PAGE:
Dear Abby: When I was 18, I married someone who, at the time, I loved very much. It happened sort of spur of the moment. Not even six months into the marriage, he cheated on me.
I am now 20, divorced and finally feel ready to move on. But how do I go about dating at my age being a divorcee? I don’t know how to talk about it. I have friends who don’t even know I was married. How should I handle it? — Divorcee in Illinois
Dear Divorcee: Unless you are planning to meet men on a dating site that requires you to disclose that information as part of your profile, I see no reason why you have to mention it. If you are asked, however, be honest about your status. All you need to say is that you married, very briefly, at the age of 18, and it didn’t work out because you were both too young. It’s the truth, and there is no shame in it.
Dear Abby: I am a 39-year-old female, and I want to know more about my ancestors so I can tell stories about them to my kids. The thing is, my boyfriend doesn’t like the idea, and anytime I say or do something, he criticizes me about it. He’s also very controlling and manipulative. He feels it’s his way or the highway. That’s why I want out — for the sake of my life and the kids. I have no money and nowhere to go. What should I do? — Crying in Western Washington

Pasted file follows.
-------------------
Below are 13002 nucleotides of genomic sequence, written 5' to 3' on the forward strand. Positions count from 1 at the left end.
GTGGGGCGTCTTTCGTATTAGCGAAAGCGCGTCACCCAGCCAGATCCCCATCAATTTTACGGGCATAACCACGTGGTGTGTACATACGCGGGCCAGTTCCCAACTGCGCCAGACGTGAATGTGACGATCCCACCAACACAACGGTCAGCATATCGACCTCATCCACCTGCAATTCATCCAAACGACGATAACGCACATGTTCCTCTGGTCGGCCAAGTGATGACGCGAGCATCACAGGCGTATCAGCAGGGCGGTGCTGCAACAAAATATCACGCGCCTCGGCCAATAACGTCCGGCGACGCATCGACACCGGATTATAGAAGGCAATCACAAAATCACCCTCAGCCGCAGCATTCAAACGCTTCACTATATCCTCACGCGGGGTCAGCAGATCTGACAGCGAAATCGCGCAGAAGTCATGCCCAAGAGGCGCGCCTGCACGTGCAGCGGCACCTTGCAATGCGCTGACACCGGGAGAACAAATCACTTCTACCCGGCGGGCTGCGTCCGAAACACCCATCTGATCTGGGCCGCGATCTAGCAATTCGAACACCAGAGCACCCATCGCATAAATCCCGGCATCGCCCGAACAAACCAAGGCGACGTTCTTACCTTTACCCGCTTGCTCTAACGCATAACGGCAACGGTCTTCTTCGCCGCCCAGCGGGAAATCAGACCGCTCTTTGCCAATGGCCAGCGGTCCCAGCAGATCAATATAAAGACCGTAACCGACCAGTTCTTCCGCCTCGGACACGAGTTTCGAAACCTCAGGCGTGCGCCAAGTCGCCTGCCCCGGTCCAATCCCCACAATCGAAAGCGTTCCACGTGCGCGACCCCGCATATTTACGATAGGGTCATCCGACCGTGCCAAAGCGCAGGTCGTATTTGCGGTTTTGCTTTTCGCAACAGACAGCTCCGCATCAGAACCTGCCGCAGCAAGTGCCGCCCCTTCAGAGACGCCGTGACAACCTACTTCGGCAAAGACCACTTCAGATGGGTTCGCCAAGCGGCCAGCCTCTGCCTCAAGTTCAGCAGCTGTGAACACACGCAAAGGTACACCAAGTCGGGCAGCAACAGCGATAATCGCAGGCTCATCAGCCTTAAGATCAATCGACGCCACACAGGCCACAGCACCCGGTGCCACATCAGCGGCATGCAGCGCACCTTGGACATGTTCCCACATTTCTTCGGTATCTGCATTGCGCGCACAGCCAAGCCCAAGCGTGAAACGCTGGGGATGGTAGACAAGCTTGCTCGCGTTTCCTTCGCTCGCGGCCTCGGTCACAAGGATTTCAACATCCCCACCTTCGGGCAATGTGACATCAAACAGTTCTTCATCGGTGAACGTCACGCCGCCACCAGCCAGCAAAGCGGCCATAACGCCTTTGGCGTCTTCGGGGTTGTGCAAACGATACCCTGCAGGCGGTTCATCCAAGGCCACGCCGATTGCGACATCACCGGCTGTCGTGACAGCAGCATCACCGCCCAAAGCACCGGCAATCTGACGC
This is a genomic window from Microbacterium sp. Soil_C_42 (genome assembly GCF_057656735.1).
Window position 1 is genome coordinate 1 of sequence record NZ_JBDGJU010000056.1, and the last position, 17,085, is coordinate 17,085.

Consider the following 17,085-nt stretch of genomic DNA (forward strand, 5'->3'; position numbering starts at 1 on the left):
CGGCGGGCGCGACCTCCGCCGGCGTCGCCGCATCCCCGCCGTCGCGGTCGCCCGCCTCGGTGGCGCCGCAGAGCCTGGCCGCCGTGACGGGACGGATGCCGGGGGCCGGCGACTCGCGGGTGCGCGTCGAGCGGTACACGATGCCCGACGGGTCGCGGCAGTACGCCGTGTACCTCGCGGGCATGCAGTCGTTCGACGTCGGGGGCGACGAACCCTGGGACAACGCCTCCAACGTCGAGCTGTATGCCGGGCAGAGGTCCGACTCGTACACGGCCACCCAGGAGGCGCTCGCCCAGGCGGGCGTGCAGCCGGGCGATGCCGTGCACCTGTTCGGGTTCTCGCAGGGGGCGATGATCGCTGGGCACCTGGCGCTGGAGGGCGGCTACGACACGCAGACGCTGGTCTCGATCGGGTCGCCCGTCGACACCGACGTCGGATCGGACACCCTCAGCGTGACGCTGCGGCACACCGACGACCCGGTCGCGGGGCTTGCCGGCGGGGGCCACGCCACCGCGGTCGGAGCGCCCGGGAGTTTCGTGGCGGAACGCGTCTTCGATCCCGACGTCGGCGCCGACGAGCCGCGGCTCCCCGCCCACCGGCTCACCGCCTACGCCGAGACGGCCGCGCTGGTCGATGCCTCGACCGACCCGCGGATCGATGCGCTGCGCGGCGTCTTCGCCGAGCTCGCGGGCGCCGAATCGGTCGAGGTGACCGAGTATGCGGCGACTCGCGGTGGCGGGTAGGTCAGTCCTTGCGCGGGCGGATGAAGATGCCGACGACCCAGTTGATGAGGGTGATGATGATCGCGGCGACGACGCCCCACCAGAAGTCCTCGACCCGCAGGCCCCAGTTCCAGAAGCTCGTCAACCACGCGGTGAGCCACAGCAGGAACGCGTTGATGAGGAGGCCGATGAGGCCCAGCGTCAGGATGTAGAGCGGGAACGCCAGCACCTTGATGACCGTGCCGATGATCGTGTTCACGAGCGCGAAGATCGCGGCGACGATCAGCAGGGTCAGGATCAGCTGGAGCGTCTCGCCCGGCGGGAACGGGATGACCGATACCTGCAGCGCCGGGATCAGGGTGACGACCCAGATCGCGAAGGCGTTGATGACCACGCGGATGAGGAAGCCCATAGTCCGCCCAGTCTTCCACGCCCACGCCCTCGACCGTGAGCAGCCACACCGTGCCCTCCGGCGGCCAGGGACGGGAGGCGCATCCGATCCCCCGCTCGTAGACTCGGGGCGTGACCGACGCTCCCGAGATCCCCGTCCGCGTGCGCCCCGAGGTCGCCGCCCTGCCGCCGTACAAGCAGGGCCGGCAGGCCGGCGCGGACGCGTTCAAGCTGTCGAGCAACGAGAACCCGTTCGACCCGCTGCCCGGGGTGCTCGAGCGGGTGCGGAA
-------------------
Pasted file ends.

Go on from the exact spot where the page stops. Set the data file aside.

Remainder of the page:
Dear Crying: I agree the situation you describe isn’t healthy for you or the children. If you have no family to help, you will have to work toward independence in small steps. Contact the National Domestic Violence Hotline (thehotline.org or 800-799-7233) for suggestions on how to disengage from your abuser (oops! I meant “boyfriend”) without any of you being harmed. Then find a job so you won’t be penniless, and start saving your money.
Dear Abby: I feel petty complaining about this, but my wife has a habit I can’t stand. We keep a stick of butter on a butter dish and replace it when it’s used up. However, when my wife uses it, instead of cutting off thin slices, she scrapes her knife across the entire top of the butter cube, gradually whittling it down. Not only do I find it unsightly, but I also think it’s unsanitary.
Needless to say, when I’ve mentioned it to her, she has strongly disagreed. I’m reluctant to bring it up anymore as it is settled, in her mind. I have tried using a different stick of butter, which I keep in the refrigerator and unwrap every time I want to use it, but she criticizes me for it, saying we shouldn’t have two sticks in use at the same time.
I suppose there’s an upside — I’m using less butter, which my doctor approves of. What do you think about this habit of hers? — Butter Wars in California
Dear Butter Wars: It seems there is a power struggle going on between your wife and you. Because you have expressed to her more than once that you find what she’s doing unappetizing, she should respect your wishes. However, if she continues, she should look the other way when you use your own butter stick.